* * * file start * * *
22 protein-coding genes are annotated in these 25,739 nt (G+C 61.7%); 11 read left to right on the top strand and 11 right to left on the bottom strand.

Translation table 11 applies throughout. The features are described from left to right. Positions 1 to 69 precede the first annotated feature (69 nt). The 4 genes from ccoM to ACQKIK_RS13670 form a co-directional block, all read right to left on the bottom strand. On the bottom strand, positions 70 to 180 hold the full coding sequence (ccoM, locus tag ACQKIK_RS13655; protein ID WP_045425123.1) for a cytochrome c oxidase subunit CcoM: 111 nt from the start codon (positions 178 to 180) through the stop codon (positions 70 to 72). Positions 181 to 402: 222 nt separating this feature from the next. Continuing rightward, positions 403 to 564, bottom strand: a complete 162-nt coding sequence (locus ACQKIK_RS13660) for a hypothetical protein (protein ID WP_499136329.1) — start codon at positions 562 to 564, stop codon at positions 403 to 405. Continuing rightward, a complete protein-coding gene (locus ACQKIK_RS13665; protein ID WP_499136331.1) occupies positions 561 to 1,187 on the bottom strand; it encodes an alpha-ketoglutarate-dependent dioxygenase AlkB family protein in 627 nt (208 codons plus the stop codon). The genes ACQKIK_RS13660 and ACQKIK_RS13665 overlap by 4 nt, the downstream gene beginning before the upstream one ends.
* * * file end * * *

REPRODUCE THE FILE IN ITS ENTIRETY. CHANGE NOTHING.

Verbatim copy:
22 protein-coding genes are annotated in these 25,739 nt (G+C 61.7%); 11 read left to right on the top strand and 11 right to left on the bottom strand.

Translation table 11 applies throughout. The features are described from left to right. Positions 1 to 69 precede the first annotated feature (69 nt). The 4 genes from ccoM to ACQKIK_RS13670 form a co-directional block, all read right to left on the bottom strand. On the bottom strand, positions 70 to 180 hold the full coding sequence (ccoM, locus tag ACQKIK_RS13655; protein ID WP_045425123.1) for a cytochrome c oxidase subunit CcoM: 111 nt from the start codon (positions 178 to 180) through the stop codon (positions 70 to 72). Positions 181 to 402: 222 nt separating this feature from the next. Continuing rightward, positions 403 to 564, bottom strand: a complete 162-nt coding sequence (locus ACQKIK_RS13660) for a hypothetical protein (protein ID WP_499136329.1) — start codon at positions 562 to 564, stop codon at positions 403 to 405. Continuing rightward, a complete protein-coding gene (locus ACQKIK_RS13665; protein ID WP_499136331.1) occupies positions 561 to 1,187 on the bottom strand; it encodes an alpha-ketoglutarate-dependent dioxygenase AlkB family protein in 627 nt (208 codons plus the stop codon). The genes ACQKIK_RS13660 and ACQKIK_RS13665 overlap by 4 nt, the downstream gene beginning before the upstream one ends.